Tell your Story
Here are our guidelines on how to pitch a good story:
1. Â Have a story
If you have something that has stuck with you over the years, something that has haunted you or has caused you to change the way you see the world, that’s a good story.
Try and tell a story rather than an anecdote. Â Confused? Â So was I. Â Jeannie Yandel says:
For me, the difference between an anecdote and a story is – the teller has been changed in some way. It can be *totally* subtle, but the change is still there. Â An ideal pitch has two things – a path I can follow (I don’t care if it’s chronological or not – just make it easy for me to follow what’s happening!) and a transformation in the storyteller. The transformation kind of guarantees another important thing – that the teller herself is actually present in the story.
2. Â Craft the story
Each time you tell a story you welcome the audience into your world and lead them through it. As their guide it will help you to have a good map. So, here are a few questions to help you get started.
- When the story is over, what do you hope your visitors will take home with them?
Consider carefully your reason for telling this story. Think about the central idea that you want your audience to understand once you’ve finished.
- How will you welcome them in?
The first moments of your story are where you spark your audience’s interest. Help them be invested in you, the narrator, and want to follow you through your story.
- Where does the road turn?
Turning points are really what the story is all about. Something has to happen, and something has to change. Think about who you were at the beginning of your story and how you will be different at the end. Can you think of a moment that really shows how you rounded the bend and started your journey from one point to the other?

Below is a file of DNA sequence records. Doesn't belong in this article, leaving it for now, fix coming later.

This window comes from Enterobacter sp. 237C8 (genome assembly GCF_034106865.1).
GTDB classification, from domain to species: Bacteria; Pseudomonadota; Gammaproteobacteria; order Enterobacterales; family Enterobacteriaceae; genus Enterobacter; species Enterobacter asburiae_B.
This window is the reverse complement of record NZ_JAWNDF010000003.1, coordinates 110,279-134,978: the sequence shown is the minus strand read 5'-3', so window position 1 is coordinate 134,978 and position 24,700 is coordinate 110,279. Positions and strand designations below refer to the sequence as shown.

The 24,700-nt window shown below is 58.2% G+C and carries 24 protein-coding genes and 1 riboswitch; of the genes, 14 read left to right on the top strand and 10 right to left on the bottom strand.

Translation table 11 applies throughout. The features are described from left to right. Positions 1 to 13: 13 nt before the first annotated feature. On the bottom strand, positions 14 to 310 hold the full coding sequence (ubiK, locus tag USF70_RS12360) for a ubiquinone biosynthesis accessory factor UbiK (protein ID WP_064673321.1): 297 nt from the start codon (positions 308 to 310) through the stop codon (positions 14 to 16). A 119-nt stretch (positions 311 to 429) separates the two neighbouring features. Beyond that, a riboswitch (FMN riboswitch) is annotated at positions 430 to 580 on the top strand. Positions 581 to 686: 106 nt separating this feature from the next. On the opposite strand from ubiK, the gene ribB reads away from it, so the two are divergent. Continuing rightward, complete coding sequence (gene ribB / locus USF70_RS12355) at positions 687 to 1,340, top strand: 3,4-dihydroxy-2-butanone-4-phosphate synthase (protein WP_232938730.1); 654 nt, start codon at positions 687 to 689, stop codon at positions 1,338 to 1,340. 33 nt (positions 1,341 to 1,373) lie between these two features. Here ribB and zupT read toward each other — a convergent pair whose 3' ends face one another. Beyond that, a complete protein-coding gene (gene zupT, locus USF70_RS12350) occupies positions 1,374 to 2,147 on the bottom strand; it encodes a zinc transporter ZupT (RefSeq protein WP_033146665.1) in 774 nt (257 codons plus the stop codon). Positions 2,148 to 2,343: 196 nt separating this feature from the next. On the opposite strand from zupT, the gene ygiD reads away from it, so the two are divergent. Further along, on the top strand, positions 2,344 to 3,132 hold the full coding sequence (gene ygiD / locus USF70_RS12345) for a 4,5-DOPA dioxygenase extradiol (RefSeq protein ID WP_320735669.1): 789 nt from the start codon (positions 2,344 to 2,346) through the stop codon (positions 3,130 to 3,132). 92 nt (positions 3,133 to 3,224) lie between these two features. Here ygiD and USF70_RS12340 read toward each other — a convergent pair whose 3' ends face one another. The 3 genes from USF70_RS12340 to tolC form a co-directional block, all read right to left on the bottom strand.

- How will you get them safely home again?
Endings can be hard to pull together, but a good ending will make your story. It’s worth the extra effort to make you ending concise and powerful. Run through it a few times to be sure you’ve tied up loose ends, resolved tension, showed your audience clearly what has changed, and carried your message well. When you’ve achieved a great ending, no one in your audience will be left hanging or confused. They will feel as though they’ve arrived back in their seats after a shared adventure with something to take home and maybe share again.
Want more pointers? Here are some links to other sites we recommend:
Paul Currington, from Seattle’s own Fresh Ground Stories on what makes a good story
Ira Glass on storytelling (1 of 4)
Some advice from the Moth
3. Â Send us a teaser
Ready to go? Â Great; send us your pitch!Â All we need is a short summary. Â Include why the story is important to you, how it fits the theme, how you changed, and some of the details.
Our producers look over the various pitches, and write back to the ones that we think would work best in the show to set up a workshop.
4. Â Be ready for the workshop
Most of our stories run in the 8-12 minute range. Â When you show up to workshop with one of our producers, please have something ready you can show us. Â We completely respect that the story is your experience and your craft, and are very grateful that you’re willing to share it with us. Â We will likely share our thoughts and responses to it, and brainstorm with you if there’s any way we can help it better realize your aspirations.
5. Â Get set for the stage!
We then take the five or six stories we think would work best together and put them in the show. Â (For example, in a single show we probably only need one story on trying to become a competitive eater.) Â There is a rehearsal with all the producers not long before the show in order to put a final polish on it, and then the event itself.
That’s all there is to it! Â Thanks for pitching, and hope to see you on stage soon!